If you’re wondering what the afterlife smells like then come to Fiji and watch the sun set over the ocean.
There is something in the mix of warmth, salt and sugarcane burnoff that, for me, feels like those last few moments of Gladiator where Russell Crowe is slipping between the arena and Elysium.
But then, over the last twenty five years, Fiji has made some moderately serious attempts to kill me and my family.
My little brother was almost dashed to pieces on a reef when the dive boat abandoned him (by request) so he could do a spot of open-ocean surfing.
I was once buzzed by either a large bull shark or a fat bronze whaler when I was left alone in murky water at the mouth of a river at the end of a shark dive to do my five metre decompression stop because my faulty equipment was leaking air.
If you are interested in experiencing what it feels like to have your spider sense dialled up to ‘air raid alarm’ then I’d recommend it. Otherwise I wouldn’t.
The same little brother almost impaled himself right through the head when a large wave knocked him flying from the front of the dinghy back into the boat. He landed flat on his back with his skull inches from the improperly stowed anchor pointing murderously at the sky. (I wince when I think about how close that was even now.)
We’ve all been hospitalised at least once due to some potent tropical diseases that always seems to afflict us honkies whenever we stray too far from a Starbucks. Fiji, in fact, is the location of some of my better-recalled childhood OBEs.
On one occasion in the large open coconut-palm-strewn lawn you can see in this photo I could see a guy get hit by a coconut and die… over and over again on a loop. I was reading Henry Sugar at the time and I’m pretty sure that happened in the book but I asked our child minder if it had ever happened “over there” and she said yes.
(When I get sick in the tropcis I wander in and out of books. Once in the Solomons I was reading Mary Stewart’s Crystal Cave trilogy at the same time as Congo and I would alternate between sitting, shivering, on the verandah of our jungle hut where I would watch warily for any silverbacked gorillas or sitting, sweating, inside the hut where a floating pink blob was singing to me about Caliburn. Combo this with some WWII wreck diving and some visits to cannibal victims’ gravesites and you have a very haunted holiday.)
On another occasion I was ill enough to visually hallucinated some cartoon demon coconuts (you heard me) dancing ring-a-rosie in our room while everyone else slept. They were more menacing than they sound. No one likes seeing a victory dance when they’re sick.
But the best one of the lot happened about twelve years ago… the last time we visited Fiji.
The second-worst Good Friday in history
It was the morning of our second day, Good Friday, and we were all preparing to head to breakfast when my mother the psychonaut emitted a weird shriek, bit through her tongue, and for the first time in her life, had a grand mal seizure.
Do you know what an ambulance is when you are in an isolated corner of a Fijian island? It’s a mini-van used to take people on shopping tours. I ran till my feet bled to get it.
As she was being bundled into the ‘ambulance’, I lent in and plucked a few hairs from her head. My father climbed in and they both sped off to the only building on the island capable of providing a CAT scan. (The machine had no film so my father and the doctor had to stare up at the underside of the screen to get a view of what was happening.)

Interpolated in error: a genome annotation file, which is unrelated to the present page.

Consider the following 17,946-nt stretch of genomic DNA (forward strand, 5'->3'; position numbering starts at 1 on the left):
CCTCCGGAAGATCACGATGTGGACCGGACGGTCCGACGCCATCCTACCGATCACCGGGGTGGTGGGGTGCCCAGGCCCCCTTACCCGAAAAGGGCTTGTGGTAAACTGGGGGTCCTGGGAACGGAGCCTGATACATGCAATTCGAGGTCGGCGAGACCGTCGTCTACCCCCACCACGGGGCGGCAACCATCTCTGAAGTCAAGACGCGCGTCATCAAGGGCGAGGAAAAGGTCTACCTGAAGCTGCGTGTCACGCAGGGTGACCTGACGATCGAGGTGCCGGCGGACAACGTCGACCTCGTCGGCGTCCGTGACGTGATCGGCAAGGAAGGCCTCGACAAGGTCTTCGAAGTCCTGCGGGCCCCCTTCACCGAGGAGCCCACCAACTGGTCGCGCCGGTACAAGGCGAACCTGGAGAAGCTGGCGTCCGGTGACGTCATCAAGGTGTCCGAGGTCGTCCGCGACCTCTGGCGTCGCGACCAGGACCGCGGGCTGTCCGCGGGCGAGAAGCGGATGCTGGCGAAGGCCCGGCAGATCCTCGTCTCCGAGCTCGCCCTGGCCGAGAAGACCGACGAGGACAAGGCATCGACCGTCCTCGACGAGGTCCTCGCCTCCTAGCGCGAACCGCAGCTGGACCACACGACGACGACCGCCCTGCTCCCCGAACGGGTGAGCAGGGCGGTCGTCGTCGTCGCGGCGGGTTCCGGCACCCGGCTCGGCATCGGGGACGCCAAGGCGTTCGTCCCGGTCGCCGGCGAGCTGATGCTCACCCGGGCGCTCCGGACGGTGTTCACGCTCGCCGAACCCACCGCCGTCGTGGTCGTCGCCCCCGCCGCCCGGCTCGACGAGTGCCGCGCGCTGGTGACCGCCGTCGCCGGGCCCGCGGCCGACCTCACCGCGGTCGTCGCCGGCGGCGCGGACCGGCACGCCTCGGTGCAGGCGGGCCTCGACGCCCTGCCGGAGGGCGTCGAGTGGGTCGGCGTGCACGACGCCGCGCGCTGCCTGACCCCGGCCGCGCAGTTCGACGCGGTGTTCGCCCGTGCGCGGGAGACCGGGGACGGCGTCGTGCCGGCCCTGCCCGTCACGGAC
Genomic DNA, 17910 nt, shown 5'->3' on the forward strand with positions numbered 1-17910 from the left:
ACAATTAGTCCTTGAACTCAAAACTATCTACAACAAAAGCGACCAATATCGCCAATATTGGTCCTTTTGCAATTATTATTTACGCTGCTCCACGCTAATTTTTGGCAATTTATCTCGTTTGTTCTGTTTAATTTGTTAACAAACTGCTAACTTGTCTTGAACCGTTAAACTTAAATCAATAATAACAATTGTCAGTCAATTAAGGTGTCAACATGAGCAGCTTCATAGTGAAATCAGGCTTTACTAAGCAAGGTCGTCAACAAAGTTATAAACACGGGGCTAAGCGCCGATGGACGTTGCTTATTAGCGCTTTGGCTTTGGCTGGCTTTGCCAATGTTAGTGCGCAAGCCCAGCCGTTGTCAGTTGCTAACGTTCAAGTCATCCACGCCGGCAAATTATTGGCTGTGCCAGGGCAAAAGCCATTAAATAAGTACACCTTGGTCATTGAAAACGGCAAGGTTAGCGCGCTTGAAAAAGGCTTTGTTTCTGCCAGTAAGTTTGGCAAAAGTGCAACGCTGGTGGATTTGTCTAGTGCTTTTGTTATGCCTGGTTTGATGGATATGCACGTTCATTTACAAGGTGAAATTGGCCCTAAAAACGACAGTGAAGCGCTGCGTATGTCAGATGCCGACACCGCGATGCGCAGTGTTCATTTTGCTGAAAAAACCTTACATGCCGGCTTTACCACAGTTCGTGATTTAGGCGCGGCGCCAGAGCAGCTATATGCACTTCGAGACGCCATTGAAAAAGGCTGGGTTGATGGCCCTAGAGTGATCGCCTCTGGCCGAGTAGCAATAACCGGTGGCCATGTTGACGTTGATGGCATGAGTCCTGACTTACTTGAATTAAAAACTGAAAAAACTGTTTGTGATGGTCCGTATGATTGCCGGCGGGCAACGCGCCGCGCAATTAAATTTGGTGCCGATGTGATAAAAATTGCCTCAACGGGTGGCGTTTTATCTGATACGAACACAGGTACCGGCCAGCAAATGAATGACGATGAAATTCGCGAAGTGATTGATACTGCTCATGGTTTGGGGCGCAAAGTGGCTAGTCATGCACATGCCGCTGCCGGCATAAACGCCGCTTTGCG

For me, it was off to the gift shop for what was the weirdest attempt at collecting magical ingredients ever. Coconut anointing oil, a frangipani flower as a pentacle, a little carved owl to represent my mother, a nondescript, wooden Polynesian man to represent Asclepius and a bottle of Fiji water. On the plus side, the shop was run by Fiji Indians so at least they had incense.
Kit assembled, I banished my little brothers to the bar, told them not to disturb me and locked myself in the hotel room stained with my mother’s blood.
As you might expect, the rite was intense. One of the few instances where the words and current flow perfectly and you pull in stars like you’re plucking apples from a tree.
Once completed I dismantled the kit, picked up the frangipantacle, clambered over some banded sea snake-infested rocks to the top of a small cliff that faced out into the Pacific.
With one final petition for aid, the flower was flung into the ocean… and floated out to sea against the current. Things were probably going to be okay.
And they were.
My mother the psychonaut was released from hospital on Easter Sunday (but of course) and has absolutely no memory of Easter Saturday. It is now known as “that one time when mum pulled a Jesus”. She has never had another incident.
Even to the untrained eye it’s obvious that Fiji is in some sense Significant for us. For some reason beyond the normal statistical increase in the chance of doing yourself harm on vacation (because you’re outside your usual routine), this is a place of lessons.
As the plane took off at the end of our last vacation it was clear to me that our story with Fiji hadn’t ended yet. Not that I thought for a second the next chapter would be for it to host my little brother’s wedding.
But here we are. Thanks to a weird mix of my increased astral sensitivity and a truly shocking case of jet lag, I feel I have some of those overly-complex, poorly-translated, Blavatskian energy bodies and that they’re going haywire… swirling in the opposite direction like the water down this hemisphere’s drains. School is definitely in.
And the bride and groom are due to arrive within the hour. Probably time to burn off some more karma.
Smells a bit like sugarcane at sunset.